[Thanks to James Heffernan, founder and editor-in-chief of Review 19 for sharing this review with readers of the Victorian Web. Thackeray created the decorated initial “I” for Vanity Fair— Jay Rosenthal]
n recent years, a number of books have examined representations of East Asia in British literature of various historical periods. For the nineteenth century, this work includes Eric Hayot's The Hypothetical Mandarin (2009), Karen Fang's Romantic Writing and the Empire of Signs: Periodical Culture and Post-Napoleonic Authorship (2010; offsite in Review19), Elizabeth Chang's Britain's Chinese Eye: Literature, Empire, and Aesthetics in Nineteenth-Century Britain (2010), and Shih-Wen Chen's Representations of China in British Children's Fiction, 1851-1911 (2013). In general, such scholarship seeks to extend and complicate previous studies of imperialism by highlighting a region of the world outside the bounds of Britain's formal empire. Critical interest in this region has also been fueled by the contemporary emergence of China as an economic superpower. As Forman observes, though, the vision of China as a vast, tantalizingly untapped market was as influential in the nineteenth century as it has been in the early twenty-first.
By foregrounding China "as a place of possibility, not just negative association" (16-17), Forman differentiates his work from the large body of scholarship on China's involvement with opium. Besides recognizing the commercial value of the hundreds of millions of potential Chinese consumers, we learn, Victorian observers praised the diligence of Chinese workers, both in their native land and in East London, where Chinese immigrants were credited with making excellent husbands for their working-class British and Irish wives. But in Forman's telling, Victorian (and Edwardian) writers hardly idealized the China of their time. Toward the end of nineteenth century, the Boxer movement threatened to kill all Westerners and Chinese Christian converts, culminating in the summer of 1900, when thousands took refuge in the Legations of Peking. In the early twentieth century, a number of novels represented masses of Chinese rising up and threatening to obliterate the West. And in 1913, as Forman explains in his conclusion, British bookstores offered Sax Rohmer's The Mystery of Fu Manchu, the first in a series of novels and films featuring this most notorious stereotype of the Chinese male as criminal mastermind: a stereotype that is still with us today.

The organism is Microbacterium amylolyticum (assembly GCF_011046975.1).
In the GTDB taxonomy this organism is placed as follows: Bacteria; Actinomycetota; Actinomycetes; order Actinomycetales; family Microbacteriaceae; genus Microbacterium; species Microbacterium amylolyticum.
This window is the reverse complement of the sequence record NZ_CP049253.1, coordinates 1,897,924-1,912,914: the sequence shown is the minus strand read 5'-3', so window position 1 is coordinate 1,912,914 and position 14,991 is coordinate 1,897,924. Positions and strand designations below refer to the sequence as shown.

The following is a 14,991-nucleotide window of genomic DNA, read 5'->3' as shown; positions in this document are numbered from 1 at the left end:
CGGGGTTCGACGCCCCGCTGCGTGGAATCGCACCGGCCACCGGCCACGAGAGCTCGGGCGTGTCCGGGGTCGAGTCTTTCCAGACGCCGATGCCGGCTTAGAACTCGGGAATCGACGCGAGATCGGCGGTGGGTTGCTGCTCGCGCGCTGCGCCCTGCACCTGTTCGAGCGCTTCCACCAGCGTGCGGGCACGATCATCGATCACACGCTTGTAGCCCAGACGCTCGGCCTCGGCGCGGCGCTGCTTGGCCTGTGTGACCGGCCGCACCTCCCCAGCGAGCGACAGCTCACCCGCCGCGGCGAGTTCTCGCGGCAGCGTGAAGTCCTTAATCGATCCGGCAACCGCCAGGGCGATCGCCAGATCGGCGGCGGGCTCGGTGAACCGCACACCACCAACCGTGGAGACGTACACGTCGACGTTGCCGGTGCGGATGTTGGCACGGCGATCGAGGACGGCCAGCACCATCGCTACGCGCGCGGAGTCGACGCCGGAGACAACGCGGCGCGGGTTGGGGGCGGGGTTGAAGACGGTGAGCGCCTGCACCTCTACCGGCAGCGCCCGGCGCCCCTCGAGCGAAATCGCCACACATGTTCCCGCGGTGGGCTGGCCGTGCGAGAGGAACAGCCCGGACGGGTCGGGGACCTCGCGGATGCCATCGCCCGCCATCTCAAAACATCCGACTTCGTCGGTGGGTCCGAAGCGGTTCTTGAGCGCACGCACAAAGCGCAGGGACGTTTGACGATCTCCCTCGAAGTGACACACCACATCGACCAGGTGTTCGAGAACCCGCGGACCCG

To illustrate the complex interaction of China and Victorian England, Forman examines an impressive number of novels, short stories, and dramas, many of which have received little or no prior critical intention. By identifying genres and subgenres within this archive, the book presents numerous opportunities for future research. Forman loosely arranges his six chapters according to the distance at which his writers worked relative to the metropolitan center. The first two chapters consider literature--chiefly short stories--produced by English writers living in the treaty ports, the parts of China "opened" to foreign commerce after the unequal treaties concluding the two Opium Wars. The middle two chapters consider how metropolitan writers represented violent encounters between China and England, both real and imagined: while chapter 3 highlights novels written in the wake of the Boxer Rebellion, chapter 4 treats what Forman calls the "Asian invasion" novel. Chapter 5 shows how Chinese characters were dramatized in a wide range of London plays, and the final chapter shows how fiction writers portrayed the Chinese residents of East London.